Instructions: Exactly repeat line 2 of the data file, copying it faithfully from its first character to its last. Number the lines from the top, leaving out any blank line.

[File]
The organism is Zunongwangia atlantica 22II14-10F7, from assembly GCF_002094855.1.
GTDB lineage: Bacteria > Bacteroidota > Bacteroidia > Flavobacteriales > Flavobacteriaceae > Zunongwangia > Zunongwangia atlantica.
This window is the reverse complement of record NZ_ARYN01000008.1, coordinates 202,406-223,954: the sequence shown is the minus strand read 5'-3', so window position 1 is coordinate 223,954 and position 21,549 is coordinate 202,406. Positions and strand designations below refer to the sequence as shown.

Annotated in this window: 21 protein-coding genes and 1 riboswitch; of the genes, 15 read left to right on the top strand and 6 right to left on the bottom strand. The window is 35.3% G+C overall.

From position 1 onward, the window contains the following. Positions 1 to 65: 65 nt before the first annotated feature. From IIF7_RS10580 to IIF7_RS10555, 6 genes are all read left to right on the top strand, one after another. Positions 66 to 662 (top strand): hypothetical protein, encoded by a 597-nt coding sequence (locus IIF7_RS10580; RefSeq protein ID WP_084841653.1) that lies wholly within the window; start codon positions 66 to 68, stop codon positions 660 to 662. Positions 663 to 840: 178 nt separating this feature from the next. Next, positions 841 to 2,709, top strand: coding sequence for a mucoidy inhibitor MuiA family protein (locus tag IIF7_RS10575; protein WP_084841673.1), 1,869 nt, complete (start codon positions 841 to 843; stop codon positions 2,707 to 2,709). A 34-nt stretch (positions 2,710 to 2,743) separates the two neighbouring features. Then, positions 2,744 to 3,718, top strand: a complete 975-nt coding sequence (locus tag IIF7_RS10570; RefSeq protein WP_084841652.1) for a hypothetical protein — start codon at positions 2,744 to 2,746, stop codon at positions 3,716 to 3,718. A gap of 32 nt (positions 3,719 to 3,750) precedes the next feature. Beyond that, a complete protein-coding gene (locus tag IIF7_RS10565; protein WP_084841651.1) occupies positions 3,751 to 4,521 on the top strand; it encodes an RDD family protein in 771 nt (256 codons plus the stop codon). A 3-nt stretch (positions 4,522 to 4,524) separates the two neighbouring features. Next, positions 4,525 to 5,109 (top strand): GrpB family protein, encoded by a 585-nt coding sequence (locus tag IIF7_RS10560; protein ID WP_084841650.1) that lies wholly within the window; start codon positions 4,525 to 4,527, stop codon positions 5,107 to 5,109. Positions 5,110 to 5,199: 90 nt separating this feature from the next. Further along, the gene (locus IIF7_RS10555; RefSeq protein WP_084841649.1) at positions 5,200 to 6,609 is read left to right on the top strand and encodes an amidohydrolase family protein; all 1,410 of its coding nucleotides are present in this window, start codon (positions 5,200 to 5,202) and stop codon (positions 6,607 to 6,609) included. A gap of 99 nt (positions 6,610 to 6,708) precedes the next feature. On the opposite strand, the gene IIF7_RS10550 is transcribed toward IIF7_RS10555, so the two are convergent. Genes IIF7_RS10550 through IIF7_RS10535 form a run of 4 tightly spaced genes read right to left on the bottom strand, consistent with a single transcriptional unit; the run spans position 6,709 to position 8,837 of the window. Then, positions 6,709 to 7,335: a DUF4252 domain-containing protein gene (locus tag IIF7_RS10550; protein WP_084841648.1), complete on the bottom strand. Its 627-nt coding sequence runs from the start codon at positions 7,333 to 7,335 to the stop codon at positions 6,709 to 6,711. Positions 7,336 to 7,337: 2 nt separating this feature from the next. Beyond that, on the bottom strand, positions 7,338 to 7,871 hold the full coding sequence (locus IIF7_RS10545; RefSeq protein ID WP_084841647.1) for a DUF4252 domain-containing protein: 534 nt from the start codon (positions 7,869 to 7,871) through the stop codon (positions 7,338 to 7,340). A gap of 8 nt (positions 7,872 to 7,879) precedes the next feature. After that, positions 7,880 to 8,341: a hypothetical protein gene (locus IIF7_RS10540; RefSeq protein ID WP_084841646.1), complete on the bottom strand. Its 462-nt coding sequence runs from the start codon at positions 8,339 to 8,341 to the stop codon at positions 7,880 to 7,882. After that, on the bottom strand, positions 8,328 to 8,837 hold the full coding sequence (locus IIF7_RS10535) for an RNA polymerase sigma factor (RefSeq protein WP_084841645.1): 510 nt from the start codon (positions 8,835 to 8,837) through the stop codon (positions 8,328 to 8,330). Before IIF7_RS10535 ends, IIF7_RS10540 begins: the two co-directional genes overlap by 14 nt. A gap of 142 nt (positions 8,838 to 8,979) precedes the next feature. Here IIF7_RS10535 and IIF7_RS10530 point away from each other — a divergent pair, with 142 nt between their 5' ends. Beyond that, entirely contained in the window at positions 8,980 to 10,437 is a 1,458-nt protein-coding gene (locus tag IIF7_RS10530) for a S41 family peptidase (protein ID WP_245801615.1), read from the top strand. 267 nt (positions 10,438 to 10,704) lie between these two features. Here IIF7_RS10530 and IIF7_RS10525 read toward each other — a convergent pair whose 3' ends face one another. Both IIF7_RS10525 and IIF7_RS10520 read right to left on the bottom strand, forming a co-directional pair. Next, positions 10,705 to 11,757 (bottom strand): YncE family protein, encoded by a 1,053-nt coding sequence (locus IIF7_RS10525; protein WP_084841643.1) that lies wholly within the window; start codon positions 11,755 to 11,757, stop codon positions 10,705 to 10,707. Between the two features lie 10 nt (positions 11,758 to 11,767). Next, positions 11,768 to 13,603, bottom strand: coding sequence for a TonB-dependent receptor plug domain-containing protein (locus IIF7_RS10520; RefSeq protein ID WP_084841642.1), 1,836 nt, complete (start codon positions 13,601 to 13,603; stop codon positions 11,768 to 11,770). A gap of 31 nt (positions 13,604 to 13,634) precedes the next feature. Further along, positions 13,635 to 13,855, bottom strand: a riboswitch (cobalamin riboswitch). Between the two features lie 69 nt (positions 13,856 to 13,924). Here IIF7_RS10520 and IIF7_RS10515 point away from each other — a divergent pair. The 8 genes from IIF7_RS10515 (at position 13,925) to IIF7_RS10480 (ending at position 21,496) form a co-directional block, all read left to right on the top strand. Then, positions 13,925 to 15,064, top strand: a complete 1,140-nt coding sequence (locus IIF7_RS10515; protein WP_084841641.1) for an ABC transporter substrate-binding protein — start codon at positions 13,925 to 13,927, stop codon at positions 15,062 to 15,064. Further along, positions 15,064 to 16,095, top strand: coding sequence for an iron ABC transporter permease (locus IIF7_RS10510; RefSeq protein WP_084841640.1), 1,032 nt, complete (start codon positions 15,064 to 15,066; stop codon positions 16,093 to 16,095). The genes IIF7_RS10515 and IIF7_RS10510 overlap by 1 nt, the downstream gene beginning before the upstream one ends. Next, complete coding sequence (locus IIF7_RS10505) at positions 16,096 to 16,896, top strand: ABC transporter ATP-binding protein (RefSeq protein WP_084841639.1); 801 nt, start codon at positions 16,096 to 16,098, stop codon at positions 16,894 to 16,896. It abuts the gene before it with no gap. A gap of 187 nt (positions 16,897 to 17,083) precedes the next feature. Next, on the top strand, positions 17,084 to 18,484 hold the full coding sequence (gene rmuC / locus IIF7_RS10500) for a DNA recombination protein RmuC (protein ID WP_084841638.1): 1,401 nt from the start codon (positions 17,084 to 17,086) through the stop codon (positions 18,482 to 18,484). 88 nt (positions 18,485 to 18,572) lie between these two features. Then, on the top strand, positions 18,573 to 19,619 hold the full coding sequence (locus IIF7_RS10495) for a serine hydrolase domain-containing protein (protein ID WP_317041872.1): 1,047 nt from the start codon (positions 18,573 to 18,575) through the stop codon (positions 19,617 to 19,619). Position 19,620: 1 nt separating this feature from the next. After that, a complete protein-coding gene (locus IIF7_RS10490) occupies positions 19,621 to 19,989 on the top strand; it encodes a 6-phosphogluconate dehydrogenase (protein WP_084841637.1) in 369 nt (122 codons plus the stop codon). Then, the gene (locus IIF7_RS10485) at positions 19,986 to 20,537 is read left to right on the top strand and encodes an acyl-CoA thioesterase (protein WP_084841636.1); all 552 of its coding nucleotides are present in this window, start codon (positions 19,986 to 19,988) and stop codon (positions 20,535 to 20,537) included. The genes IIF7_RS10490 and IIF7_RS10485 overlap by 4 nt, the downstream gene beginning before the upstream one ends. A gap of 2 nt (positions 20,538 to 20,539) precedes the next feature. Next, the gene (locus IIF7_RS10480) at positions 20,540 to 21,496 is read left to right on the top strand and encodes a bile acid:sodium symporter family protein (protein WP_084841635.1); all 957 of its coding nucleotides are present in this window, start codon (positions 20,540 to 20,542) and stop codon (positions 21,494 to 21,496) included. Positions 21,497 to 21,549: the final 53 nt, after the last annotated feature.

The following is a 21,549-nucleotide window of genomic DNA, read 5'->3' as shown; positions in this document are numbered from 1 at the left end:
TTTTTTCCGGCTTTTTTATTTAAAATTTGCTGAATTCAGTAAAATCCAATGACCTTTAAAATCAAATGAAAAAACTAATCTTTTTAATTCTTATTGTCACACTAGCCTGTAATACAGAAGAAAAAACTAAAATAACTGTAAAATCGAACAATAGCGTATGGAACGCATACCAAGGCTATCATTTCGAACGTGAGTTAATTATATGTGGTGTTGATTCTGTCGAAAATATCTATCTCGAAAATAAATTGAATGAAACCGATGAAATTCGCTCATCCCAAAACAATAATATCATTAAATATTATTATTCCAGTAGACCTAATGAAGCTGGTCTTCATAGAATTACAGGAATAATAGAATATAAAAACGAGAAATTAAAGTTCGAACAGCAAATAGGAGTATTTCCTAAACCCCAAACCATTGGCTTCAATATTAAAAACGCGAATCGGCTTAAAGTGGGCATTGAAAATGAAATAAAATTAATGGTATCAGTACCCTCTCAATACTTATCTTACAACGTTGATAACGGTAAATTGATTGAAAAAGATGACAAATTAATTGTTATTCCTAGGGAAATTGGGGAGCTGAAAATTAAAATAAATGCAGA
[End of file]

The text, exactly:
GTDB lineage: Bacteria > Bacteroidota > Bacteroidia > Flavobacteriales > Flavobacteriaceae > Zunongwangia > Zunongwangia atlantica.